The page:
Is Japan’s Debt to GDP Ratio Unsustainable in the Long-Term?

The debt to GDP ratio of Japan is the largest in the world. It has been increasing over years, and the level has remained above 200%. Can a developed country ever safely carry this rate of debt to GDP, or will it contribute to very negative consequences in case of a downturn?

Japan’s geography, particularly its location in regards to tectonic plates, is one of the causes of high rate of debt to GDP. Japan is located at the intersection of four tectonic plates, in a frequent seismic activity zone.

The consequences of these factors cause Japan to have to spend a large portion of its budget ($9.86B in a supplementary budget) on disaster response and preparedness. Preparation for any possible missiles from the DPRK also causes increased spending. Lost productivity, along with the spending, creates a persistent spending problem that can’t be solved.

Japan’s age dependency ratio has increased by 18.73 percentage points from 2000-2016. Japan’s age pyramid has long passed the stable stage – now it is in a very clear declining stage. This causes increased spending in the form of retirement pay and services for seniors.

Attempts to keep seniors in the workforce have been been successful. However, there’s a limit on increasing the age of retirement. Even more worryingly, the old age dependency ratio in Japan is 46.03%.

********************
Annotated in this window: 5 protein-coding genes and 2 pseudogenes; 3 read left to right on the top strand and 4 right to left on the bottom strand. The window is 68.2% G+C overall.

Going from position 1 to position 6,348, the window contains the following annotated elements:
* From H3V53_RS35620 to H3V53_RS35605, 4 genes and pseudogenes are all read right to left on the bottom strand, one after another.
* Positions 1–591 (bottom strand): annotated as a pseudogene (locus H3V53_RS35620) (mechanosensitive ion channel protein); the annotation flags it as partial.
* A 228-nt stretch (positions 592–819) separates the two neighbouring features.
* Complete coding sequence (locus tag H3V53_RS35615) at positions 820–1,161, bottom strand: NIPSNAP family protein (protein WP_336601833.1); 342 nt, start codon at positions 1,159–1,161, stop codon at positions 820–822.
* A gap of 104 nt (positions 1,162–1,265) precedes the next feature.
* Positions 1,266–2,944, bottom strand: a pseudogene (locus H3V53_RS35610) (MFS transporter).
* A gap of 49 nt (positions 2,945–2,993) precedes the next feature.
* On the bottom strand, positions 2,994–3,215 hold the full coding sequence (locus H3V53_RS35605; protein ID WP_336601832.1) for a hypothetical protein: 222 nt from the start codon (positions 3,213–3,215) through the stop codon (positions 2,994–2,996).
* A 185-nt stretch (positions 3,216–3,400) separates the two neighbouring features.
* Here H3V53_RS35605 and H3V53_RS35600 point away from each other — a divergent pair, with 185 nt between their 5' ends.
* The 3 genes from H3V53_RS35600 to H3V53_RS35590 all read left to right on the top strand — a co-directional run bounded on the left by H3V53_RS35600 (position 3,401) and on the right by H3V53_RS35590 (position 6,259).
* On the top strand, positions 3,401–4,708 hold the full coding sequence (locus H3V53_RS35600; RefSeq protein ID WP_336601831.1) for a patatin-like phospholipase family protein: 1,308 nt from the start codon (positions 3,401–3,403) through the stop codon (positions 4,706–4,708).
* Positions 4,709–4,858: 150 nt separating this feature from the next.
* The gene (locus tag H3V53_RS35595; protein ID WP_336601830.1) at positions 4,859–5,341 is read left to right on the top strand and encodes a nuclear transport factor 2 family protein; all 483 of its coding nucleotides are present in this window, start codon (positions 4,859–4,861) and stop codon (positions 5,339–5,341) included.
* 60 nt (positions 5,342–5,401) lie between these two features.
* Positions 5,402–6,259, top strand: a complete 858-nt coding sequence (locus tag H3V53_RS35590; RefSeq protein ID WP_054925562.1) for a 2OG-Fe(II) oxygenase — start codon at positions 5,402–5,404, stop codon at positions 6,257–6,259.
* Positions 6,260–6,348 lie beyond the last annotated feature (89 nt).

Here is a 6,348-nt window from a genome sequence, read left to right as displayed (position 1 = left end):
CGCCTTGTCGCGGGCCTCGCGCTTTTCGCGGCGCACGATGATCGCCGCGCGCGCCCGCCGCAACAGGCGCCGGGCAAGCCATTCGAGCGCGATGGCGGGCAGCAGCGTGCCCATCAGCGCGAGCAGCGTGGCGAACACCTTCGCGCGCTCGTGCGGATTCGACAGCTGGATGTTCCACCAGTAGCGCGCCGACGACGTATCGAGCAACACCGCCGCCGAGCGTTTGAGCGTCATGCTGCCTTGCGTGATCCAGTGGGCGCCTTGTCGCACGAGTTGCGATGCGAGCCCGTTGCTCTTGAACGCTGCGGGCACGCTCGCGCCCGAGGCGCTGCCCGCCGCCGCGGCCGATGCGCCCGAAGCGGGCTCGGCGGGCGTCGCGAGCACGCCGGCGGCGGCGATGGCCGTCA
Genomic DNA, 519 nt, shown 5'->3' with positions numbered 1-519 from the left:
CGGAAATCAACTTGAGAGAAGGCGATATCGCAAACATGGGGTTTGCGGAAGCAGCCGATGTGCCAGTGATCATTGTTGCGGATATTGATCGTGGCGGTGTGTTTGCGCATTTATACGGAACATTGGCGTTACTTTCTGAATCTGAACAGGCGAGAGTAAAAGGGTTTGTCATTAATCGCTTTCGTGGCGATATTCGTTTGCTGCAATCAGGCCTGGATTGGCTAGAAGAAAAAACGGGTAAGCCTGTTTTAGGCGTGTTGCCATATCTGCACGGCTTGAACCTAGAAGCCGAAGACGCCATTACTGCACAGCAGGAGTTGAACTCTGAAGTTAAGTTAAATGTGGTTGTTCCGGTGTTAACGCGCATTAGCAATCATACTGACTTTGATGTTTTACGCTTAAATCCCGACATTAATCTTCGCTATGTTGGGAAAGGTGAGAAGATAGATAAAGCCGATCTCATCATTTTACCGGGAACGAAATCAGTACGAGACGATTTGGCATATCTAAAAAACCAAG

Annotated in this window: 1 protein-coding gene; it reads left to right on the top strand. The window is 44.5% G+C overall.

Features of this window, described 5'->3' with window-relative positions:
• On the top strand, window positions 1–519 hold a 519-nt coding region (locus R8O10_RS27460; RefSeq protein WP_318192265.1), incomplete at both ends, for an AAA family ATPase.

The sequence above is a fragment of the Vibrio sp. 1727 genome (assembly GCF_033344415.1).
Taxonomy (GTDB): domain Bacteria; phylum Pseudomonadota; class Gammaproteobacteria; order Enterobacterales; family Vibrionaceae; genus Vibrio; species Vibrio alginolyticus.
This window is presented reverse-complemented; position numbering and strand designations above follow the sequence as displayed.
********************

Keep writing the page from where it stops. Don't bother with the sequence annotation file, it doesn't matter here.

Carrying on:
Japan has ran up this debt ratio by issuing bonds. Yet, there are alternative ways from issuing bonds to finance necessary state expenses. The most straightforward way of increasing a state’s budget is the implementation of higher or new taxes. Of course, this solution is rarely popular with the voters.

A larger number of high income taxpayers could be the right solution to this increasing budget size. A larger number of these taxpayers is unlikely to become a reality, because of Japan’s population dynamics and social problems.

Slashing spending on initiatives of secondary importance would help to redirect money to the areas where it’s needed the most. Not all spending in Japan in the past few years has been well thought out. Some medical projects have been unnecessary. They will also continue to be state money drains in the future.

If spending on unnecessary projects would be slashed, Japan could take at least a small step to decreasing its $10 trillion debt.

This 237.5% rate of debt to GDP, in the worst case scenario, could make Japan default on it. It is a far-fetched scenario, but it is not entirely impossible. After all, Japan’s economy, in the past 10 years, has only experienced occasional boosts.

This worst case scenario would happen to Japan’s debt, if and only if, it met two circumstances at the same time: an economic downturn and an extreme depreciation of the yen. Additionally, a drop in the demand for Japan’s natural resources (e.g. aquaculture) and manufacturing exports would also have to occur. There is a sign that these problems could burden the Japanese economy in the future. GDP growth has been stagnating for the past 10 years. In contrast, the value of yen has been increasing for the same amount of time. Hence, it’s unlikely that these problems will happen at the same time.